High Renaissance

March 12, 2012 § Leave a comment

‘Nomine Domini
Theotocopoulos,
None of these prelates can
Manage your name.

Change it. Appeal to their
Hellenophilia.
Sign it “El Greco.” I’ll
Slap on a frame.’

– George Starbuck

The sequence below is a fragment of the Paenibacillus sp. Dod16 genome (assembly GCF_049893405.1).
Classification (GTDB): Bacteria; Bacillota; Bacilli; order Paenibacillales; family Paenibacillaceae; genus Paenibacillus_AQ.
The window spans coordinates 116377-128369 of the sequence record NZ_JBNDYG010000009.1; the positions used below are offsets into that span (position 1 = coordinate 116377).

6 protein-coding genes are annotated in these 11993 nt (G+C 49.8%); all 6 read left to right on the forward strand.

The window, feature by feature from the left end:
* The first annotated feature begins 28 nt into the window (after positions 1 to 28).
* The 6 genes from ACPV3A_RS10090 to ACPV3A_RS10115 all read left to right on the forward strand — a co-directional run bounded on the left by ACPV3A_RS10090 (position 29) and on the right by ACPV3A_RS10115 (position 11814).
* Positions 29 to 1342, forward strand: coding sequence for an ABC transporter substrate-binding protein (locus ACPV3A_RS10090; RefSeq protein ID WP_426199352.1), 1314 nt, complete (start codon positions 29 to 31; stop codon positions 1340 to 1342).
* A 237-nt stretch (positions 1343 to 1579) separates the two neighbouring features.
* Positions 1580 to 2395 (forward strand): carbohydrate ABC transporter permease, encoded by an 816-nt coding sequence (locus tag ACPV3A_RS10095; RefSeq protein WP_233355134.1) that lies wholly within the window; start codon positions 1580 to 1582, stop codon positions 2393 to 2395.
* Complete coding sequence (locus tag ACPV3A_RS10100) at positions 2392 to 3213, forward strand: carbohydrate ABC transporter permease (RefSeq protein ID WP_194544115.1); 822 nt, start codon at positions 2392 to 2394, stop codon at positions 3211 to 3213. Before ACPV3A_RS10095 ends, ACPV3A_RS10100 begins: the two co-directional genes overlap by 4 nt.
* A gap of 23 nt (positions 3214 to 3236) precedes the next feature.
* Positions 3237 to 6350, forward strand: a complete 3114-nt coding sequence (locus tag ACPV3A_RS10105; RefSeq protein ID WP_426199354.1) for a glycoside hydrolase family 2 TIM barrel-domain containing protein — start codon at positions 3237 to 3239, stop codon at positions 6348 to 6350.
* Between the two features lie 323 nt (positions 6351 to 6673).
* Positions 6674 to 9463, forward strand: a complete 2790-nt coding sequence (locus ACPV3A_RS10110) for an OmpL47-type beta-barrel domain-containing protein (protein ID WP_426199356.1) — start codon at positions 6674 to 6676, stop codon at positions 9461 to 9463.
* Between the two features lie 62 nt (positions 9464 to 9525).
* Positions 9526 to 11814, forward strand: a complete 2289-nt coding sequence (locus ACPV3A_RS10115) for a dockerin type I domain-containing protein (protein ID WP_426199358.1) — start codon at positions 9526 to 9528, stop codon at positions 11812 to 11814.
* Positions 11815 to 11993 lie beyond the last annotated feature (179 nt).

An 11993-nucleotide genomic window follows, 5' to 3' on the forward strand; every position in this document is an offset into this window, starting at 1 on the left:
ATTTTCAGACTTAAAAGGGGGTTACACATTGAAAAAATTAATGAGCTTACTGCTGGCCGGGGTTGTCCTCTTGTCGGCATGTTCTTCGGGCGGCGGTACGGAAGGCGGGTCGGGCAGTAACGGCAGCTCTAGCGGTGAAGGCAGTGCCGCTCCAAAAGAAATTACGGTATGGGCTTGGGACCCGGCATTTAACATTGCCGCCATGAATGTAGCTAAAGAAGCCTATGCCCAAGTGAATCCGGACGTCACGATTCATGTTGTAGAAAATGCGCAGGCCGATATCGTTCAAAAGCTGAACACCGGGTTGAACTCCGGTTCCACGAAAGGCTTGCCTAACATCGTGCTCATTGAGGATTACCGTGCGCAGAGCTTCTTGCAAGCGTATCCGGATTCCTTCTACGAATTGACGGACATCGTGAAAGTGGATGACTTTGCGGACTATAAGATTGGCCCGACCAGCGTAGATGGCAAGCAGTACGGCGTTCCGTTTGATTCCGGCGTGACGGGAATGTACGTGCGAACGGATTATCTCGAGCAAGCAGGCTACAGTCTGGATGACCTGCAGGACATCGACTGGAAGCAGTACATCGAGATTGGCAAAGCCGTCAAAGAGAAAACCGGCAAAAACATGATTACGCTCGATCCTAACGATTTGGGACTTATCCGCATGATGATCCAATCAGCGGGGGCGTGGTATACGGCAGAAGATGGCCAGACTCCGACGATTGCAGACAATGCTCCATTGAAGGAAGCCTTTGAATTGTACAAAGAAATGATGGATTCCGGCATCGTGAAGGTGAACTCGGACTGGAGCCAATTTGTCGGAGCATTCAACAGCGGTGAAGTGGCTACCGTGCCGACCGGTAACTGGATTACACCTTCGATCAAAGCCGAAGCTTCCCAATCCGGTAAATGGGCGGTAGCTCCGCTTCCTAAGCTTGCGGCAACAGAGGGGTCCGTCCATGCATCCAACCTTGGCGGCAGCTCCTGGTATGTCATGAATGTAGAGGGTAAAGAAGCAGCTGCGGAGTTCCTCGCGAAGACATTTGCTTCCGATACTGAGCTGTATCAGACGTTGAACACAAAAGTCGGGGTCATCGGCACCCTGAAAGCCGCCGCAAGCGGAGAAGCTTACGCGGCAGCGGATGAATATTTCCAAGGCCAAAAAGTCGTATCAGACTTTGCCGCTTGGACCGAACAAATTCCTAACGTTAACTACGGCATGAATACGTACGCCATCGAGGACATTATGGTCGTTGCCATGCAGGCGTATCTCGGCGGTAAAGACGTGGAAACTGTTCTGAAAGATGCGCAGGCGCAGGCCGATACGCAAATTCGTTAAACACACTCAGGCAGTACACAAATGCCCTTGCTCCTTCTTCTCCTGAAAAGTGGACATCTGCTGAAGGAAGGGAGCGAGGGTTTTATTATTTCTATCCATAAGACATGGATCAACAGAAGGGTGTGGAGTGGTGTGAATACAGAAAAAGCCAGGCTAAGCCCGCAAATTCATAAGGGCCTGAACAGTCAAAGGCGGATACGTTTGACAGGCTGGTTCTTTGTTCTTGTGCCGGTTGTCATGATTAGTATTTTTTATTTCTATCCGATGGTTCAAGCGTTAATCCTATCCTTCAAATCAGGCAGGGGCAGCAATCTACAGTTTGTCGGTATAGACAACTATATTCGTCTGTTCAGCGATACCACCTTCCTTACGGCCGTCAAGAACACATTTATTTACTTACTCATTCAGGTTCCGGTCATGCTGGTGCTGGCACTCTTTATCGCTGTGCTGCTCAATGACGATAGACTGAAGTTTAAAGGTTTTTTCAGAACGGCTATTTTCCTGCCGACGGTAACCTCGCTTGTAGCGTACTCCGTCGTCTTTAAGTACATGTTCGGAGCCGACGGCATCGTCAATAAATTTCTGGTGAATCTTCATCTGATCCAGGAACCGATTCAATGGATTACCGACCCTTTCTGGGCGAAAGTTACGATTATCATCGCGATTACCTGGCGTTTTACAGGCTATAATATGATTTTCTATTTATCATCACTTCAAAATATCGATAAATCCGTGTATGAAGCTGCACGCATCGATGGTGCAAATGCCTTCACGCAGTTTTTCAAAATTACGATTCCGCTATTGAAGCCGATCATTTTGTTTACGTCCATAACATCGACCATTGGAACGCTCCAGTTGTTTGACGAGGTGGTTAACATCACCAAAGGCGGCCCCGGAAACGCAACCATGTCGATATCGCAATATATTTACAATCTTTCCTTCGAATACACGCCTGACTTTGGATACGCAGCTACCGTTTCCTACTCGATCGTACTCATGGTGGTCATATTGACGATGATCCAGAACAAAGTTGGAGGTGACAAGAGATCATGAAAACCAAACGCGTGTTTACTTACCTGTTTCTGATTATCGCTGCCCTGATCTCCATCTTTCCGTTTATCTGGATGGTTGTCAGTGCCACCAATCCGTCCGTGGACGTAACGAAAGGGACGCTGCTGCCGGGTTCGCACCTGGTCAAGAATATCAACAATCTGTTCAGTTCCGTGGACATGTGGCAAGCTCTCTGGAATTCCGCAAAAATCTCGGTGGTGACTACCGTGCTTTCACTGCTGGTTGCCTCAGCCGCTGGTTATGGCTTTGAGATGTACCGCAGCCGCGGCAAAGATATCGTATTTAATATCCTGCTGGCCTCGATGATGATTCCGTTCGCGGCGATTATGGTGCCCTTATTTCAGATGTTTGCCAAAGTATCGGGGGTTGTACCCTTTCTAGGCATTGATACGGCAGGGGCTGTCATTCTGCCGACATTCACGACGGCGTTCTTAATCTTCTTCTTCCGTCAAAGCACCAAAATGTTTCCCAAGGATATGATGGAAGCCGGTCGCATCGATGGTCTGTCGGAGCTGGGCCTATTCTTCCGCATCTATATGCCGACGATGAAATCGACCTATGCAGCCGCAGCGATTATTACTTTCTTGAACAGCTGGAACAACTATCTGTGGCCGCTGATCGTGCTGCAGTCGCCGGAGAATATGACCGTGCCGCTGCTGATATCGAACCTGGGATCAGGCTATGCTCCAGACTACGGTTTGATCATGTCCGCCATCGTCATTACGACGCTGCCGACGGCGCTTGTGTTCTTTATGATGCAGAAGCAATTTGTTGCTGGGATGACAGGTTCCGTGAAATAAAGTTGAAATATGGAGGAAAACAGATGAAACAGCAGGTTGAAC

Thanks to English prosody, a six-syllable word is almost always double-dactylic; stresses shimmy into their appropriate positions based on a word’s syllable count (compare op-er-a to op-er-a-tic). Anthony Hecht and John Hollander must have known this linguistic trick when they invented the double-dactyl in the late 60s — the rules call for a single six-syllable double-dactylic word in the antepenultimate line. And George Starbuck must have known that a name like Theotocopoulos practically demands its use in the form.

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